Algae is something you will find in any aquaria at some point. It can even be healthy after a tank is fully cycled. It start to be a nuisance when it appears constantly and often for two reasons. The first because of higher phosphate concentration in the water. And the second because of too much light.
The problem I encounter the most is because of some phosphate and maybe a little extra light. But is manageable with water changes and glass cleaning in the aquaria(every four days in heavy stocked fish tanks, and every ten days in fully stocked aquaria.)
But one thing that takes a lot of time in cleaning the aquarium (primary if you have several fish tanks) is algae in rocks, decorations, and driftwood.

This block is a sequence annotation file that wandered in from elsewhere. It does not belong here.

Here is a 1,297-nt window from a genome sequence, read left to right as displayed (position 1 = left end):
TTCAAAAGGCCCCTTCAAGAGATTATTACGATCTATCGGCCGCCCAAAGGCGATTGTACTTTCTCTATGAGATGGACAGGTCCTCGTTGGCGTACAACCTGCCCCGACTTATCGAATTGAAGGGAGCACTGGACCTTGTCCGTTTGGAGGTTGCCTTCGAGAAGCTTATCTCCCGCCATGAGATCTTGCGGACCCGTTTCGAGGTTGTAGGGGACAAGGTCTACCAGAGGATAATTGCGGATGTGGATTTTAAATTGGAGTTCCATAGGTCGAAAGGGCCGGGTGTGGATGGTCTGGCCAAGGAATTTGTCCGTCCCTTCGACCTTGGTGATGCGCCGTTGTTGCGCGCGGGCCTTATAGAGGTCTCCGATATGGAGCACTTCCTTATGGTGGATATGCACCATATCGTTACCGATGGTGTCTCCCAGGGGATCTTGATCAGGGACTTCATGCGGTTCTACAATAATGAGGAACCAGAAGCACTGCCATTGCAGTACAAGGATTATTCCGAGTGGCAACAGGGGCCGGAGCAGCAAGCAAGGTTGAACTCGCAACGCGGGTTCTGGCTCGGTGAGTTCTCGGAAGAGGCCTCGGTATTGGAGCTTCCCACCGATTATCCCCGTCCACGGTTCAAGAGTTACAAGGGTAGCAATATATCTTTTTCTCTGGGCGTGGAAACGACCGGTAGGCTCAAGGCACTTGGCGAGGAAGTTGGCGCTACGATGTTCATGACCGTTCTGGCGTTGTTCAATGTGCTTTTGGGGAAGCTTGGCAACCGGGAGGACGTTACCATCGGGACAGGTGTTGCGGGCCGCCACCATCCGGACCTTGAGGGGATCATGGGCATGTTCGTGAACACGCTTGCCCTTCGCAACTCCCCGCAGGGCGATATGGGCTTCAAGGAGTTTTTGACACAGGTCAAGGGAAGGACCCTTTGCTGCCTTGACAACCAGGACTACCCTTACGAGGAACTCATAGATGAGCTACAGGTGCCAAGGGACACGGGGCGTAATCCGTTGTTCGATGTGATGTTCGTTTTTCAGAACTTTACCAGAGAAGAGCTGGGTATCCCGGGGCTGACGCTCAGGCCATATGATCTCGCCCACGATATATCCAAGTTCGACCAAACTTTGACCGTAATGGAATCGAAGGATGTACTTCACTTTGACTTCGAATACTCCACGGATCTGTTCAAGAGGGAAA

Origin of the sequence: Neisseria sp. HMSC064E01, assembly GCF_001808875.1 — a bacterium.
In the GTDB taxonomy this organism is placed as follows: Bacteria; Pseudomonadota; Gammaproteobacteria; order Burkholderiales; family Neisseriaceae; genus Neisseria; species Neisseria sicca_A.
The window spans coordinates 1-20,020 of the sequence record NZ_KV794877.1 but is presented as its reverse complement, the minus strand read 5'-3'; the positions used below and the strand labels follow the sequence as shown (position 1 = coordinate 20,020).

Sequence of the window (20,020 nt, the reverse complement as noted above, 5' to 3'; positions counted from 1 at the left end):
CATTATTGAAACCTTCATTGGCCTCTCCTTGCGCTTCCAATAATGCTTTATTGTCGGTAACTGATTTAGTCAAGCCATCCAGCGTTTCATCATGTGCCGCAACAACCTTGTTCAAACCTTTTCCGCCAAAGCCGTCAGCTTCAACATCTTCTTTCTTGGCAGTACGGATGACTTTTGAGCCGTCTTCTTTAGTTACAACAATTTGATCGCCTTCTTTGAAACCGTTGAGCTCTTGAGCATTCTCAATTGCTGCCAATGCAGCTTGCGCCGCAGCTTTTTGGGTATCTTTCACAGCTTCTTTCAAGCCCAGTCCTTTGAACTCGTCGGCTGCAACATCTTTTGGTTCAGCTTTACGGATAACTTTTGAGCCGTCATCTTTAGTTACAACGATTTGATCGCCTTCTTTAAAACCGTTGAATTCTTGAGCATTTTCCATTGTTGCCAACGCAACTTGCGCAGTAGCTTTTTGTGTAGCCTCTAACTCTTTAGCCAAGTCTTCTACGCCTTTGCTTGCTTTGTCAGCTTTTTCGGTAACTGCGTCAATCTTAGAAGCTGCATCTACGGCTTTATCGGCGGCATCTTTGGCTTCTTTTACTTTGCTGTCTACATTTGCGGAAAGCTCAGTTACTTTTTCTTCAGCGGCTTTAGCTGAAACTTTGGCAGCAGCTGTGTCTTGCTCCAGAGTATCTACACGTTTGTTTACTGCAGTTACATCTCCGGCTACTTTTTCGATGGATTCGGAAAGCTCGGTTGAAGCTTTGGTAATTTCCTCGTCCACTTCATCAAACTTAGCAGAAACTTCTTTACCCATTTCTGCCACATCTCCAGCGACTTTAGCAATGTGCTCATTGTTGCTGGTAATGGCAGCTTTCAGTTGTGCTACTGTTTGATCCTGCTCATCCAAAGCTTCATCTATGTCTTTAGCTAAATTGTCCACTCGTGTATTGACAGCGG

I have seven aquaria, and cleaning them top to bottom all take up to an hour and a half(using a hose siphon and an internal water pump). If I had to clean algae in rocks decorations, and driftwood, it will increase the time thirty minutes up or more. So obviously I opt for no plastic decorations, white or clear color rocks, or driftwood in the fish tanks.
All of this is truth in all but one exception. And that is unless a have a PLECOSTOMUS fish. I have one in a tank, but is not the common plecostomus, but a bristle nose.
Everywhere there is a pleco, no white honeycomb rock get slime algae around it. And driftwood does not develop hair algae neither. You may find some algae in the glass still.
There is a downside tough. That is plecostomus poop a lot, and you can see all the detritus in the substrate surface (usually if you have light sand color. Gravel is not a problem)
I have otocinclus cat fish in thirty gallon planted aquarium, but they are good at cleaning algae from plants surface, and not for decorations, rocks, etc